We study theoretically and experimentally the properties of spin-1 Bose-Einstein condensates with antiferromagnetic interactions realized in the ultra-cold sodium gases confined in optical dipole traps.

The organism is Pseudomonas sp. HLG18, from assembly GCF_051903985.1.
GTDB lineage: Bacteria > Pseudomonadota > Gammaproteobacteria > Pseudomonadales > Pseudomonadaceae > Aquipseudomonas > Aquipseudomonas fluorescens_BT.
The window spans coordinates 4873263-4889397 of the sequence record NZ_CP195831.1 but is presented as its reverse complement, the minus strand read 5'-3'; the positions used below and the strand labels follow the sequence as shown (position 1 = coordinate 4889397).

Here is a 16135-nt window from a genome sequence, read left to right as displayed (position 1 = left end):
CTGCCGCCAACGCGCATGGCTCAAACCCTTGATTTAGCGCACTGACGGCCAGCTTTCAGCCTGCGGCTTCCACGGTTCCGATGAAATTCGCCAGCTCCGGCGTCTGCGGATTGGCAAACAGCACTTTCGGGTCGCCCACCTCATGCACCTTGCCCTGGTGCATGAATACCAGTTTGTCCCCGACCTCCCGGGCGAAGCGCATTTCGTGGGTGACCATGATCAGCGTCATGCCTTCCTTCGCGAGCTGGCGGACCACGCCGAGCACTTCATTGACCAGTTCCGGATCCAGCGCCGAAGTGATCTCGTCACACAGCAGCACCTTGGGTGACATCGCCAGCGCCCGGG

We present in detail how to realize, diagnose and control the spinor Bose-Einstein condensates in our experiment. In order to describe the condensate, a mean-field theory is first adopted. This theory predicts a phase transition when changing the magnetic field $B$. The predictions of the mean-field theory agree very well with most of our experimental results, including the values of the critical magnetic field $B_c$, asymptotic values of $n_0$ (relative atom number in $m_F=0$ state) at large $B$ and the phase diagram of $n_0$. However, for small magnetization and small magnetic field, we find abnormally large fluctuations (super-Poissonian) of $n_0$. In order to describe these large fluctuations, we develop a full quantum statistical description for the spinor condensate at non-zero temperature. To describe uncondensed thermal atoms (also present in the same trap), we use the ``semi-ideal" Hartree-Fock approximation to deal with the interactions between the condensate atoms and the thermal ones. The experimental results lead us to introduce two kinds of temperatures, the ``spin temperature" $T_s$ and the ``kinetic temperature" $T_k$ with $T_s\ll T_k$, characterizing respectively the fluctuaitons of the condensate spin and the thermal gas. We conclude that the system is reaching a quasi-equilibrium states, where different degrees of freedom reach equilibrium by separate mechanisms but where the mutual thermalization does not occur over the lifetime of the cloud.